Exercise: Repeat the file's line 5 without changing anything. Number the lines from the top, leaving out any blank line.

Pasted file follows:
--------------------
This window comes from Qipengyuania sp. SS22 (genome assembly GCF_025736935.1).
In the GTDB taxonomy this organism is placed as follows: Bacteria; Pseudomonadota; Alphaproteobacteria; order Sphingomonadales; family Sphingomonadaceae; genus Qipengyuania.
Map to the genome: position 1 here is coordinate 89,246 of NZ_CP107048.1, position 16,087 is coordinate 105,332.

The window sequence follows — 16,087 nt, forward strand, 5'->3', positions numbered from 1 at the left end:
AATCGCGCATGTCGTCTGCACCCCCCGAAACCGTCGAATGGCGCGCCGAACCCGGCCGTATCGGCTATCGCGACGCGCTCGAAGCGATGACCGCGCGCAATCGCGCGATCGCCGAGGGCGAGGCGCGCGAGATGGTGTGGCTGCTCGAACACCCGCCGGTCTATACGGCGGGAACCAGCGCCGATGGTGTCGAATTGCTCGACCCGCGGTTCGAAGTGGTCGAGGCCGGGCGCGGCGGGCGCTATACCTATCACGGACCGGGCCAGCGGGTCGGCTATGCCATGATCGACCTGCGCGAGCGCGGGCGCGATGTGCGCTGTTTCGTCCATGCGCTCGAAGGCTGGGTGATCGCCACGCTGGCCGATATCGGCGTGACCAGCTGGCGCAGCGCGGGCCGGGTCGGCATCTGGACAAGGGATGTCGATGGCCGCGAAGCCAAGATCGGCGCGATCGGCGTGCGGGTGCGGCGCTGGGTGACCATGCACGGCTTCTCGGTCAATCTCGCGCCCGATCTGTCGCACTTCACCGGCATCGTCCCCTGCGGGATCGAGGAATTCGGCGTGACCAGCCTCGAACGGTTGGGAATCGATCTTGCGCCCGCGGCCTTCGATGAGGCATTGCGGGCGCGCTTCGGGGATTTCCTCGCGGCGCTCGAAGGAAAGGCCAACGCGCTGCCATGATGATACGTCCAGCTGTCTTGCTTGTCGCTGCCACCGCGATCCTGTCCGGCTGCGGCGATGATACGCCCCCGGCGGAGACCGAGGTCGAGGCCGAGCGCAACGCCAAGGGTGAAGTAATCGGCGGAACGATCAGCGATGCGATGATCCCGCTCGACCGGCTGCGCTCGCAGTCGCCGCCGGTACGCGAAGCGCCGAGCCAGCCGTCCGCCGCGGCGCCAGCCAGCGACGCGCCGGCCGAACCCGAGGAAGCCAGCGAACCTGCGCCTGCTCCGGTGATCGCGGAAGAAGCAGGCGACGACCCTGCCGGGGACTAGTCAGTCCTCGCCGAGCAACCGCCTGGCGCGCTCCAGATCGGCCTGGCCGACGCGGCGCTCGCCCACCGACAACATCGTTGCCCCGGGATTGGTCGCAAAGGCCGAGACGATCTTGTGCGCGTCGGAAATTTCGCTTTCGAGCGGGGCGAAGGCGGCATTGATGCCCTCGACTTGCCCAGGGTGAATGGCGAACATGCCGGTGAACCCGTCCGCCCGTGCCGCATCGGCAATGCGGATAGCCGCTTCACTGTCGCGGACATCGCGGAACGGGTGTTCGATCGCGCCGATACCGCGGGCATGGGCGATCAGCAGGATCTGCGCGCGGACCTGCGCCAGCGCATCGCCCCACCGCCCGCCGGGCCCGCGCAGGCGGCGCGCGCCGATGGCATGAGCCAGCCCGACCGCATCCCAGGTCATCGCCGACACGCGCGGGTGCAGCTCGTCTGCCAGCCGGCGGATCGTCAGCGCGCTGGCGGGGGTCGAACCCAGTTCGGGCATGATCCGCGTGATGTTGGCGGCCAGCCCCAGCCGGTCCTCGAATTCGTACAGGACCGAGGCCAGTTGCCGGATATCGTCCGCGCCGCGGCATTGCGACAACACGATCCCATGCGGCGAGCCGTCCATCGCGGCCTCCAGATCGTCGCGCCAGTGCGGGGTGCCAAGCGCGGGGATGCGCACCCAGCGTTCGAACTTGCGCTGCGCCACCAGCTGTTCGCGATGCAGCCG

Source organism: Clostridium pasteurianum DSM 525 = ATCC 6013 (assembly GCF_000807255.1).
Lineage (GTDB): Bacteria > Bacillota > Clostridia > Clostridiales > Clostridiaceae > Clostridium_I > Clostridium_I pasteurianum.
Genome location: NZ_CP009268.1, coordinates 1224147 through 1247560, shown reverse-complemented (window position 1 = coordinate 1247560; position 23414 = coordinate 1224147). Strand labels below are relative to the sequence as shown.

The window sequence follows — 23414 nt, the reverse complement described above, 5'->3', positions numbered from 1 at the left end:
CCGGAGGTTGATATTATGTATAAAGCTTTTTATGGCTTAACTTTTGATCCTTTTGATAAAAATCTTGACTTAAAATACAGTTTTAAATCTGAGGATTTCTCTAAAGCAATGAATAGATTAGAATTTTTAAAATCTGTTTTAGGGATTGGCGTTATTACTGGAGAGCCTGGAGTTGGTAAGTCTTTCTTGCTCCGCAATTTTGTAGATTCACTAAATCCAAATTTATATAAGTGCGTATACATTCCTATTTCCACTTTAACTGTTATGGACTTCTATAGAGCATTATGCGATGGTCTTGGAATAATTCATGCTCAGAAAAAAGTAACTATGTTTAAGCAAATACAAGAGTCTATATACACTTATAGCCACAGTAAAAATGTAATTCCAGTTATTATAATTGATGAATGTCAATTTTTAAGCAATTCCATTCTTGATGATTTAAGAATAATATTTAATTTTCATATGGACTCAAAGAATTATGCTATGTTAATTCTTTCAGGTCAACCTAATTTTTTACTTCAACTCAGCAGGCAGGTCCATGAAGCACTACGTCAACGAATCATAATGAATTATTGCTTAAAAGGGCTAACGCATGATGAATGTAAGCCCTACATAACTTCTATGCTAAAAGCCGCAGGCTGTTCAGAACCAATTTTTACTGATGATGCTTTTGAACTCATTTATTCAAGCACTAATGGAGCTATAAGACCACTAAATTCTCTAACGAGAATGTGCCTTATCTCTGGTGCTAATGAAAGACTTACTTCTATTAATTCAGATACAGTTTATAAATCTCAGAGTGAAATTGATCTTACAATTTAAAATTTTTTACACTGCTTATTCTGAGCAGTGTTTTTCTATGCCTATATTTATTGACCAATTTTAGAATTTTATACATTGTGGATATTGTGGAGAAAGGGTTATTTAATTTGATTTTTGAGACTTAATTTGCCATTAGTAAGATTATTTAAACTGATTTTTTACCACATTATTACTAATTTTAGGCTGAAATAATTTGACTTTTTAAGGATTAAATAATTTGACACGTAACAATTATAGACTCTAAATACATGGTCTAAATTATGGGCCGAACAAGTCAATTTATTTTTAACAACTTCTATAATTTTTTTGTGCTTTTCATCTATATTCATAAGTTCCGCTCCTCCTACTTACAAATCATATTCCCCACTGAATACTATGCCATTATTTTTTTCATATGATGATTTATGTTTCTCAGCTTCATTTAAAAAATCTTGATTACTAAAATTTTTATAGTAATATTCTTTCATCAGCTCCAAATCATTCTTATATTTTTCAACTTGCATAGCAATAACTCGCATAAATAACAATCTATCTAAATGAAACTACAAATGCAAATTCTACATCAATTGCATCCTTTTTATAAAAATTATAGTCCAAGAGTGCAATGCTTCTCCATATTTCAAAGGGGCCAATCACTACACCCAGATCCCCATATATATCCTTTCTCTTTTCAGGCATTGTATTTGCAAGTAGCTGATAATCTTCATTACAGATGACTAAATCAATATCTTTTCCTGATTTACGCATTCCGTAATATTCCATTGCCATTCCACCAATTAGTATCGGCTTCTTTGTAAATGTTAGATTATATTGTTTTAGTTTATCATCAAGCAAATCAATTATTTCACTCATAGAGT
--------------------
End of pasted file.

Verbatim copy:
AATCGCGCATGTCGTCTGCACCCCCCGAAACCGTCGAATGGCGCGCCGAACCCGGCCGTATCGGCTATCGCGACGCGCTCGAAGCGATGACCGCGCGCAATCGCGCGATCGCCGAGGGCGAGGCGCGCGAGATGGTGTGGCTGCTCGAACACCCGCCGGTCTATACGGCGGGAACCAGCGCCGATGGTGTCGAATTGCTCGACCCGCGGTTCGAAGTGGTCGAGGCCGGGCGCGGCGGGCGCTATACCTATCACGGACCGGGCCAGCGGGTCGGCTATGCCATGATCGACCTGCGCGAGCGCGGGCGCGATGTGCGCTGTTTCGTCCATGCGCTCGAAGGCTGGGTGATCGCCACGCTGGCCGATATCGGCGTGACCAGCTGGCGCAGCGCGGGCCGGGTCGGCATCTGGACAAGGGATGTCGATGGCCGCGAAGCCAAGATCGGCGCGATCGGCGTGCGGGTGCGGCGCTGGGTGACCATGCACGGCTTCTCGGTCAATCTCGCGCCCGATCTGTCGCACTTCACCGGCATCGTCCCCTGCGGGATCGAGGAATTCGGCGTGACCAGCCTCGAACGGTTGGGAATCGATCTTGCGCCCGCGGCCTTCGATGAGGCATTGCGGGCGCGCTTCGGGGATTTCCTCGCGGCGCTCGAAGGAAAGGCCAACGCGCTGCCATGATGATACGTCCAGCTGTCTTGCTTGTCGCTGCCACCGCGATCCTGTCCGGCTGCGGCGATGATACGCCCCCGGCGGAGACCGAGGTCGAGGCCGAGCGCAACGCCAAGGGTGAAGTAATCGGCGGAACGATCAGCGATGCGATGATCCCGCTCGACCGGCTGCGCTCGCAGTCGCCGCCGGTACGCGAAGCGCCGAGCCAGCCGTCCGCCGCGGCGCCAGCCAGCGACGCGCCGGCCGAACCCGAGGAAGCCAGCGAACCTGCGCCTGCTCCGGTGATCGCGGAAGAAGCAGGCGACGACCCTGCCGGGGACTAGTCAGTCCTCGCCGAGCAACCGCCTGGCGCGCTCCAGATCGGCCTGGCCGACGCGGCGCTCGCCCACCGACAACATCGTTGCCCCGGGATTGGTCGCAAAGGCCGAGACGATCTTGTGCGCGTCGGAAATTTCGCTTTCGAGCGGGGCGAAGGCGGCATTGATGCCCTCGACTTGCCCAGGGTGAATGGCGAACATGCCGGTGAACCCGTCCGCCCGTGCCGCATCGGCAATGCGGATAGCCGCTTCACTGTCGCGGACATCGCGGAACGGGTGTTCGATCGCGCCGATACCGCGGGCATGGGCGATCAGCAGGATCTGCGCGCGGACCTGCGCCAGCGCATCGCCCCACCGCCCGCCGGGCCCGCGCAGGCGGCGCGCGCCGATGGCATGAGCCAGCCCGACCGCATCCCAGGTCATCGCCGACACGCGCGGGTGCAGCTCGTCTGCCAGCCGGCGGATCGTCAGCGCGCTGGCGGGGGTCGAACCCAGTTCGGGCATGATCCGCGTGATGTTGGCGGCCAGCCCCAGCCGGTCCTCGAATTCGTACAGGACCGAGGCCAGTTGCCGGATATCGTCCGCGCCGCGGCATTGCGACAACACGATCCCATGCGGCGAGCCGTCCATCGCGGCCTCCAGATCGTCGCGCCAGTGCGGGGTGCCAAGCGCGGGGATGCGCACCCAGCGTTCGAACTTGCGCTGCGCCACCAGCTGTTCGCGATGCAGCCG